State Awards $14.6 million for Salmon Recovery Projects statewide

OLYMPIA – The Washington Salmon Recovery Funding Board today announced the award of $14.6 million in grants for projects to...

Includes nearly $800,000 for projects in Okanogan County

OLYMPIA – The Washington Salmon Recovery Funding Board today announced the award of $14.6 million in grants for projects to restore salmon habitat in an effort to bring the iconic fish back from the brink of extinction.

The grants include $795,488 for projects in Okanogan County, all three in the Methow Valley. The grants were awarded to:

Cascade Columbia Fisheries Enhancement Group

Designing Restoration of the Chewuch River Grant Awarded: $81,785

The Cascade Columbia Fisheries Enhancement Group will use this grant to complete a floodplain restoration final design for the Burns-Garrity reach of the Chewuch River, near Winthrop. This reach of the river suffers from limited floodplain connectivity and water that often is too warm and too low.

The fisheries enhancement group will partner with the Washington Department of Fish and Wildlife, private landowners, and the Bureau of Reclamation to design the project, which will look at improving habitat complexity in the river, reconnecting floodplain and off-channel habitat,and restoring shoreline trees and shrubs.

The river is used by upper Columbia River spring Chinook salmon, which are listed as endangered under the federal Endangered Species Act and by upper Columbia River steelhead, which are listed as threatened with extinction.

The Cascade Columbia Fisheries Enhancement Group will contribute $95,550 in another grant and donations of labor. Visit RCO’s online Project Snapshot Visit RCO’s online Project Snapshot for more information and photographs of this project. (16-1792)

Methow Salmon Recovery Foundation Grant Awarded: $494,297

Buying the Silver Side Channel to the Methow River

The Methow Salmon Recovery Foundation will use this grant to buy 95.8 acres along the Silver side channel of the Methow River, between Twisp and Carlton. The purchase will eliminate restrictions on the land and allow the buildings to be moved and the floodplain and side channel to be restored.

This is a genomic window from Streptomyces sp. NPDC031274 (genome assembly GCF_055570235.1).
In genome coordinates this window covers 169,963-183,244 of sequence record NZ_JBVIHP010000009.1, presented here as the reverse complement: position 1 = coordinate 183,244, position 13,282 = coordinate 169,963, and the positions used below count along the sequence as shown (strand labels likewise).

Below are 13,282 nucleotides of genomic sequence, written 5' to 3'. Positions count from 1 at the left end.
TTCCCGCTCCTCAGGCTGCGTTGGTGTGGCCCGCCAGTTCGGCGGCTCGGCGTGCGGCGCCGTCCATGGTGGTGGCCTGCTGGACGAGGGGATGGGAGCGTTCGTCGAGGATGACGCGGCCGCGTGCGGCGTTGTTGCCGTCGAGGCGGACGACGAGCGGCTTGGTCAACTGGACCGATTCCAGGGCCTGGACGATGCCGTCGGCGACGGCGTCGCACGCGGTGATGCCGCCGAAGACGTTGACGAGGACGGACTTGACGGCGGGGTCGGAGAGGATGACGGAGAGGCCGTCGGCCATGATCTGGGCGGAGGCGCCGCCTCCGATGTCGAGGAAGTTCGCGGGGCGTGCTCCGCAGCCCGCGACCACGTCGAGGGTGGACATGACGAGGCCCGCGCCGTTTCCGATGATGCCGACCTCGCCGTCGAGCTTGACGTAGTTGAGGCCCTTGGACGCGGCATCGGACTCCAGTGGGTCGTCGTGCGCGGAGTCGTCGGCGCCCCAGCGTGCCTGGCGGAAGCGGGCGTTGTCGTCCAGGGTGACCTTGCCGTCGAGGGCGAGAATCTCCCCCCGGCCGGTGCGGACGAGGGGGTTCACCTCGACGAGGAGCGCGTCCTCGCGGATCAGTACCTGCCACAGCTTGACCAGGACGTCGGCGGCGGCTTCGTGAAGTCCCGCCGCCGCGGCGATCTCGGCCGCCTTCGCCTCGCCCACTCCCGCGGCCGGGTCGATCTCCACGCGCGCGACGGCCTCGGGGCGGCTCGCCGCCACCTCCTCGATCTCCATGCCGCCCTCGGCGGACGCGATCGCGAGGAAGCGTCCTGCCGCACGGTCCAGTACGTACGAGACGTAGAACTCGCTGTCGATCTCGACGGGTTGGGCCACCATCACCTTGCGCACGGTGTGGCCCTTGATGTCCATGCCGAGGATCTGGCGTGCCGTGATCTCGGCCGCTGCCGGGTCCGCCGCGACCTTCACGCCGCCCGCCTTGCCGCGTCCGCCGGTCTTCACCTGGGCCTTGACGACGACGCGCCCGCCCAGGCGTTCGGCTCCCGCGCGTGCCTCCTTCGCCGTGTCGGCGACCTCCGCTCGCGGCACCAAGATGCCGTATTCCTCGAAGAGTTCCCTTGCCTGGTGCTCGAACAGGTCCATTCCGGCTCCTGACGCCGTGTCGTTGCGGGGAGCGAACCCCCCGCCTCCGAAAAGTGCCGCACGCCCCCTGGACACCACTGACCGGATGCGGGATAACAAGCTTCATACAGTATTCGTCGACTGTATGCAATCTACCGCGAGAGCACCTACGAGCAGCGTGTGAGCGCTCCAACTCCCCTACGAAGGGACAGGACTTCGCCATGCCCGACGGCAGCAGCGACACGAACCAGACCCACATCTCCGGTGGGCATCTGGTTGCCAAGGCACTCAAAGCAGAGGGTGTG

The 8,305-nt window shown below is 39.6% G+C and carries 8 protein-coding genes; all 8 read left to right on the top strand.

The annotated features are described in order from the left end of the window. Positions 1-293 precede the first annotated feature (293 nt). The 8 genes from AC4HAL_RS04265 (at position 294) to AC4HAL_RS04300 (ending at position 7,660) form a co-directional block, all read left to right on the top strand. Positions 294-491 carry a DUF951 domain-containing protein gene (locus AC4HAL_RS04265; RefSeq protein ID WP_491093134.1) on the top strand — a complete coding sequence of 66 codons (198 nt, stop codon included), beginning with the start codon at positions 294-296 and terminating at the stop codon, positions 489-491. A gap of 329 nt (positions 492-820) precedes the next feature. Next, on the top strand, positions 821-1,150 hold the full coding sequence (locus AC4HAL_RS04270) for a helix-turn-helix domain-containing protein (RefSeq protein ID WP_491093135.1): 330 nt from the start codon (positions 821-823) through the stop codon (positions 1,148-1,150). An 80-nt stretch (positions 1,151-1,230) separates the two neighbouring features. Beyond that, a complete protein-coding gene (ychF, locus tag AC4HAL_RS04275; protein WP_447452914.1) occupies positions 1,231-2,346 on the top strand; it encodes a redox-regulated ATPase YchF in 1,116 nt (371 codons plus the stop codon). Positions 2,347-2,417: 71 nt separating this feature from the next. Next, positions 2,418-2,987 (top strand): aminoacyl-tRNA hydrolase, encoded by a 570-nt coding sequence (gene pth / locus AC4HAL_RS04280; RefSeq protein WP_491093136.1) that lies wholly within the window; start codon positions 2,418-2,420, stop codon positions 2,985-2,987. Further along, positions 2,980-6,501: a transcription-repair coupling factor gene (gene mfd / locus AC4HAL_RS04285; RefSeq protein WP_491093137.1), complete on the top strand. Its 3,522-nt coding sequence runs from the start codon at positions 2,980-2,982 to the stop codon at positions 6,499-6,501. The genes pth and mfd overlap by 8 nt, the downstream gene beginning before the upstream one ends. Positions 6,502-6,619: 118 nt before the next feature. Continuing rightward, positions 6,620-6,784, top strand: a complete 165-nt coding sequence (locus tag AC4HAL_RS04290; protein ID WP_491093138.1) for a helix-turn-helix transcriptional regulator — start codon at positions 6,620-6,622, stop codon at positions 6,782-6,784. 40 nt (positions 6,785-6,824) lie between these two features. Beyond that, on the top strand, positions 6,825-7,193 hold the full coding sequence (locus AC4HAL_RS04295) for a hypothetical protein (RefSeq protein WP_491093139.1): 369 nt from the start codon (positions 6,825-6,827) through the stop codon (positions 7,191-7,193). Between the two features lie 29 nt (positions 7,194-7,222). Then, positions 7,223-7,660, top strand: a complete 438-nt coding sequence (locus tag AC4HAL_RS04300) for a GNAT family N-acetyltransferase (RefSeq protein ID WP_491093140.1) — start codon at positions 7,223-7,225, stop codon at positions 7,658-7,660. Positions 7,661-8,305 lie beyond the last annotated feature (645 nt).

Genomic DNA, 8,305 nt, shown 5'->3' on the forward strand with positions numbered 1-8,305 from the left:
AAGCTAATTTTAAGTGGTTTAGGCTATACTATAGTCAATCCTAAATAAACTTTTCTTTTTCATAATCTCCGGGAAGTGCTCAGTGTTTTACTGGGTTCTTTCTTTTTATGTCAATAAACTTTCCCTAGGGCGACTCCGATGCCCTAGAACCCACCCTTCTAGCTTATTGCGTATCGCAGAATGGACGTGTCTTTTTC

The Silver side channel is a more than one mile long, groundwater-fed side channel of the Methow River and has potential to support a strong fish community. A century of grazing and farming simplified and degraded the channel and floodplain so they provide little to no fish habitat. The foundation will move the homes further upland to allow resale with the 42 acres of farmland near State Highway 153.

The river is used by upper Columbia River spring Chinook salmon, which are listed as endangered under the federal Endangered Species Act, and by upper Columbia River steelhead, which are listed as threatened Salmon Recovery with extinction. The Methow Salmon Recovery Foundation will contribute $236,406 from another grant. Visit RCO’s online Project Snapshot for more information and photographs of this project. (16-1795)

Methow Salmon Recovery Foundation Grant Awarded: $219,406

Conserving Lower Twisp River Floodplain

The Methow Salmon Recovery Foundation will use this grant to buy about 23 acres of waterfront, including about a quarter-mile of shoreline, on the south side of the lower Twisp River near Twisp. The land is next to land already protected and when combined would total more than a mile of protected stream bank. The land also is next to a habitat project and the shoreline opposite the land is protected by a voluntary land preservation agreement, also called a conservation easement.

If not protected, the land could be developed to support four homes. This acquisition will protect the investment in the restoration project and increase restoration opportunities for future projects. Buying the land will allow the foundation to address the loss of habitat on the property that impairs shoreline and floodplain function and to resell the upland areas. The river is used by upper Columbia River spring Chinook salmon, which are listed as endangered under the federal Endangered Species Act, and by upper Columbia River steelhead, which are listed as threatened with extinction. The Methow Salmon Recovery Foundation will contribute $523,429 from a federal grant. Visit RCO’s online Project Snapshot for more information and photographs of this project. (16-1796).